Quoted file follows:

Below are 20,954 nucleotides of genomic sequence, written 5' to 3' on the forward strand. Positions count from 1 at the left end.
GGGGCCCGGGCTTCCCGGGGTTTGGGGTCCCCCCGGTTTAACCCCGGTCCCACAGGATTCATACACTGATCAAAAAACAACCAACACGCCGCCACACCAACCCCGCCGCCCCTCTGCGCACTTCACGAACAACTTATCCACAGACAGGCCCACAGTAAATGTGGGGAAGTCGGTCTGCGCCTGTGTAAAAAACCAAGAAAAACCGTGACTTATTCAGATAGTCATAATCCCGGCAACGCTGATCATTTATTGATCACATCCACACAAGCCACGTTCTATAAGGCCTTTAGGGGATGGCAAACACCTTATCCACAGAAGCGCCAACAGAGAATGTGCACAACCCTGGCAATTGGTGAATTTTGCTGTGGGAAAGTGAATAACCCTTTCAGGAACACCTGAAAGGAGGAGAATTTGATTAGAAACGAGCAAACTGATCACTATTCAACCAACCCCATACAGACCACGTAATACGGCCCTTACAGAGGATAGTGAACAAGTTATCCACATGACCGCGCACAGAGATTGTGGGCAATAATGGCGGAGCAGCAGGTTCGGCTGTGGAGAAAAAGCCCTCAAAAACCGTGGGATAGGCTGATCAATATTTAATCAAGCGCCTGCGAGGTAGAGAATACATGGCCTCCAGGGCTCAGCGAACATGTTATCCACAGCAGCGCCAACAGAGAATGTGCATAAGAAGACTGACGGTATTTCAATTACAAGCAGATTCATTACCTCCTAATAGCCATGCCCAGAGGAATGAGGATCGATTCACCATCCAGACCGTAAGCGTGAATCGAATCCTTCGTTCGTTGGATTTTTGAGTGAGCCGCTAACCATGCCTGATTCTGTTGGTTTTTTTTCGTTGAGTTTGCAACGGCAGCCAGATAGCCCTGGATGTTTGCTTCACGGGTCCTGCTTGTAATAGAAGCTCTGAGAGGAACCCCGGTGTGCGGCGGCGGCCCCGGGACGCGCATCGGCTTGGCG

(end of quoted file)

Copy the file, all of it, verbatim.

Below are 20,954 nucleotides of genomic sequence, written 5' to 3' on the forward strand. Positions count from 1 at the left end.
GGGGCCCGGGCTTCCCGGGGTTTGGGGTCCCCCCGGTTTAACCCCGGTCCCACAGGATTCATACACTGATCAAAAAACAACCAACACGCCGCCACACCAACCCCGCCGCCCCTCTGCGCACTTCACGAACAACTTATCCACAGACAGGCCCACAGTAAATGTGGGGAAGTCGGTCTGCGCCTGTGTAAAAAACCAAGAAAAACCGTGACTTATTCAGATAGTCATAATCCCGGCAACGCTGATCATTTATTGATCACATCCACACAAGCCACGTTCTATAAGGCCTTTAGGGGATGGCAAACACCTTATCCACAGAAGCGCCAACAGAGAATGTGCACAACCCTGGCAATTGGTGAATTTTGCTGTGGGAAAGTGAATAACCCTTTCAGGAACACCTGAAAGGAGGAGAATTTGATTAGAAACGAGCAAACTGATCACTATTCAACCAACCCCATACAGACCACGTAATACGGCCCTTACAGAGGATAGTGAACAAGTTATCCACATGACCGCGCACAGAGATTGTGGGCAATAATGGCGGAGCAGCAGGTTCGGCTGTGGAGAAAAAGCCCTCAAAAACCGTGGGATAGGCTGATCAATATTTAATCAAGCGCCTGCGAGGTAGAGAATACATGGCCTCCAGGGCTCAGCGAACATGTTATCCACAGCAGCGCCAACAGAGAATGTGCATAAGAAGACTGACGGTATTTCAATTACAAGCAGATTCATTACCTCCTAATAGCCATGCCCAGAGGAATGAGGATCGATTCACCATCCAGACCGTAAGCGTGAATCGAATCCTTCGTTCGTTGGATTTTTGAGTGAGCCGCTAACCATGCCTGATTCTGTTGGTTTTTTTTCGTTGAGTTTGCAACGGCAGCCAGATAGCCCTGGATGTTTGCTTCACGGGTCCTGCTTGTAATAGAAGCTCTGAGAGGAACCCCGGTGTGCGGCGGCGGCCCCGGGACGCGCATCGGCTTGGCG